UC Davis students Shell Sumerel and Matt Wong use darkened negative film to get a look at the annular solar eclipse Sunday evening in Central Park. Sue Cockrell/Enterprise photo
Agnes Kalaluka Chinyama, a visiting student from Zambia watches the solar eclipse with the aid of UC Davis geology department sunglasses. . Sue Cockrell/Enterprise photo
Visiting international students from 18 different countries, watch the annular solar eclipse in Central Park Sunday evening, using glasses that they purchased from the UCD geology department. These students are participating in a seminar on climate change and natural resource management that is co-sponsered by UCD and the US Forrest Service International program in Washington DC. Sue Cockrell/Enterprise photo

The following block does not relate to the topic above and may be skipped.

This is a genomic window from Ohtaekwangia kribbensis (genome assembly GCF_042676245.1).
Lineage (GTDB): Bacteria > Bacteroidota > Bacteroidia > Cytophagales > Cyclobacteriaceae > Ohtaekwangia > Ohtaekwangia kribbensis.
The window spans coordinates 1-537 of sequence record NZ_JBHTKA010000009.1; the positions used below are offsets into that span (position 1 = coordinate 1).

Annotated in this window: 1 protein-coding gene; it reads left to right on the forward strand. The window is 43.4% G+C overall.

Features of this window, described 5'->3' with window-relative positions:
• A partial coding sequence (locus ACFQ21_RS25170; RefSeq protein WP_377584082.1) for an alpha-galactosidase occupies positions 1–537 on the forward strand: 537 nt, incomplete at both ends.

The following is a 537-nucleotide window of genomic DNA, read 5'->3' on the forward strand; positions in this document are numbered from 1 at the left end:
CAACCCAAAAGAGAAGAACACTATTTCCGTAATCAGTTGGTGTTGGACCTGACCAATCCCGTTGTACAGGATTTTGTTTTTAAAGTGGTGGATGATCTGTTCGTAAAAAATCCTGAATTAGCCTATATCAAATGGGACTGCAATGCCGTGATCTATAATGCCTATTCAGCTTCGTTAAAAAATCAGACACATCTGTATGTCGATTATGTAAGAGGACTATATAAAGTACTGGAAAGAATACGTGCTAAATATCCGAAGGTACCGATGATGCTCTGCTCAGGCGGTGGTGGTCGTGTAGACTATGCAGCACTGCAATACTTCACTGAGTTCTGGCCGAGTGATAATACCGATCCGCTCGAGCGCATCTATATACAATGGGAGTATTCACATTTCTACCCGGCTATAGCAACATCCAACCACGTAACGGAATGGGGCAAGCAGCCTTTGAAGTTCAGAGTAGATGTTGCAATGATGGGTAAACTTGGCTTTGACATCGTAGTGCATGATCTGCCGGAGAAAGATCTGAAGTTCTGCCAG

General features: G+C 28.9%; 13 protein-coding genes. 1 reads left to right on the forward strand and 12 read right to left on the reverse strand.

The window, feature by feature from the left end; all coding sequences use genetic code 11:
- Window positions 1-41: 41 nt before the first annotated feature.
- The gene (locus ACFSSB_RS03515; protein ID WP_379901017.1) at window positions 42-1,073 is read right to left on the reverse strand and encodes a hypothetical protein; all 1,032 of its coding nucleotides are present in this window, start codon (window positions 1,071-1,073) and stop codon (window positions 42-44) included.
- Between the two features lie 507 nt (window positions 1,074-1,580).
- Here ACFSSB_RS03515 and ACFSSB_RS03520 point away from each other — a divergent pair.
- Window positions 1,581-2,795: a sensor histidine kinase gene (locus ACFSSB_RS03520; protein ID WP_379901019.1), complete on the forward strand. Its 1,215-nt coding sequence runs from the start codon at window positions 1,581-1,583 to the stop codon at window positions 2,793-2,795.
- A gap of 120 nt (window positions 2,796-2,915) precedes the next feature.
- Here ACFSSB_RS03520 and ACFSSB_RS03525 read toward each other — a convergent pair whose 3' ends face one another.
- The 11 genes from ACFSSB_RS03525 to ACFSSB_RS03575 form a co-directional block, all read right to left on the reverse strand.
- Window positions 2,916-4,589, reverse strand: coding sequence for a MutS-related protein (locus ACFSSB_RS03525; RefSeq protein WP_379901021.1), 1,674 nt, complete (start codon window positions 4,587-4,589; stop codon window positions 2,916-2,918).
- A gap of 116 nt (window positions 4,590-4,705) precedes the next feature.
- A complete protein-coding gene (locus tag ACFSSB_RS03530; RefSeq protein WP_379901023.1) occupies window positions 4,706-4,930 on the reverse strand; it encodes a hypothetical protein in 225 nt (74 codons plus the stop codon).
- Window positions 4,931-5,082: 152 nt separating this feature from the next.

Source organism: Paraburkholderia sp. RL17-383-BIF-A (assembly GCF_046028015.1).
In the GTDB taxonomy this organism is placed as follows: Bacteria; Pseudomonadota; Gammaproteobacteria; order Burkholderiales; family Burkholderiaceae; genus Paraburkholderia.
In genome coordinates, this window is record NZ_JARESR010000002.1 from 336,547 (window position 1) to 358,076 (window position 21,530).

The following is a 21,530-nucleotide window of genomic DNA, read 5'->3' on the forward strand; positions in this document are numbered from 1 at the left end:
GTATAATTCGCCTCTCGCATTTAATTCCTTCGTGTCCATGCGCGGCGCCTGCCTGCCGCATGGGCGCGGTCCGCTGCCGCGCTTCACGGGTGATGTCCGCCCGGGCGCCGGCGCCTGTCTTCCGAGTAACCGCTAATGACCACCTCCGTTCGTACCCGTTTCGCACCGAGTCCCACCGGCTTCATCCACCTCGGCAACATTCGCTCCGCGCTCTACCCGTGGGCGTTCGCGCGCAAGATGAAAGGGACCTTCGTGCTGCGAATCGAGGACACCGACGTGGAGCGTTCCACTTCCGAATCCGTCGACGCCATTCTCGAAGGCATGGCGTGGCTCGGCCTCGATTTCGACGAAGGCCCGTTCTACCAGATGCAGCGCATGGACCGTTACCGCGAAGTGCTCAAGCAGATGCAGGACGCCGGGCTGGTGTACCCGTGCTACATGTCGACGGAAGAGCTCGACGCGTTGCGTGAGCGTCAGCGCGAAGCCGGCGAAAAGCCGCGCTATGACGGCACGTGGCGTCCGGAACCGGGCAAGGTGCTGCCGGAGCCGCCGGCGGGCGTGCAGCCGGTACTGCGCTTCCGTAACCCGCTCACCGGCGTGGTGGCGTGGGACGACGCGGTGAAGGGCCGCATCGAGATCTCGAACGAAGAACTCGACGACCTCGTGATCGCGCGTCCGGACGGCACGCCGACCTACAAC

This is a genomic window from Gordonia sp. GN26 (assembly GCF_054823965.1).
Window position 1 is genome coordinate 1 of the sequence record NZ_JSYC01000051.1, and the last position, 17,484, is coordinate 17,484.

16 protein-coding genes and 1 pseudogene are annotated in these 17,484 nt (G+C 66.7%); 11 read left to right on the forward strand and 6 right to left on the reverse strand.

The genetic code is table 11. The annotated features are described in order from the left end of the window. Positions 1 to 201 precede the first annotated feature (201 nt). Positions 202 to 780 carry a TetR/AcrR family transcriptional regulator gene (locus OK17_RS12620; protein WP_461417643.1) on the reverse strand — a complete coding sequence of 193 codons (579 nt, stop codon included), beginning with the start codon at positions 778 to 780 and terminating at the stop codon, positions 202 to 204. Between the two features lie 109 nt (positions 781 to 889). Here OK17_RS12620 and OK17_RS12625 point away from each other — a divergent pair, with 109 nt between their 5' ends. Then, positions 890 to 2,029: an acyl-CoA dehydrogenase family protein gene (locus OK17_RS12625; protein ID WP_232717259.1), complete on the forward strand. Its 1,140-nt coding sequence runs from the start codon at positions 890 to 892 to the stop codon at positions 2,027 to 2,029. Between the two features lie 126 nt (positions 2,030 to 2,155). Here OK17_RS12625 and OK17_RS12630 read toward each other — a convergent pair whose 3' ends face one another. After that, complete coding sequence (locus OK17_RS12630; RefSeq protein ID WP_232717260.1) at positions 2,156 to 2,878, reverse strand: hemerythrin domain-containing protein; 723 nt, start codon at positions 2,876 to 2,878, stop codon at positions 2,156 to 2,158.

Vivian Lee smiles as she watches the solar eclipse in central park Sunday evening. Although only partially visible from Davis, Lee still thought it was "pretty awesome." Sue Cockrell/Enterprise photo
Alexandra Lee watches the solar eclipse through UC Davis geology department glasses. The special glasses allowed viewers to see the sunlight around the black silhouette of the moon. Sue Cockrell/Enterprise photo
Students share a pair of glasses to view the eclipse. Sue Cockrell/Enterprise photo
Gabriella Lee joined about 60 people in Central Park Sunday evening to view the annular solar eclipse. Sue Cockrell/Enterprise photo
The shadows grow long as the moon blocks more of the sun. Sue Cockrell/Enterprise photo
Some viewers used welder's masks. Sue Cockrell/Enterprise photo
The late stages of the annular eclipse with sunspots visible. Wayne Tilcock/Enterprise photo
The peak of the annular solar eclipse viewed in Davis. Wayne Tilcock/Enterprise photo

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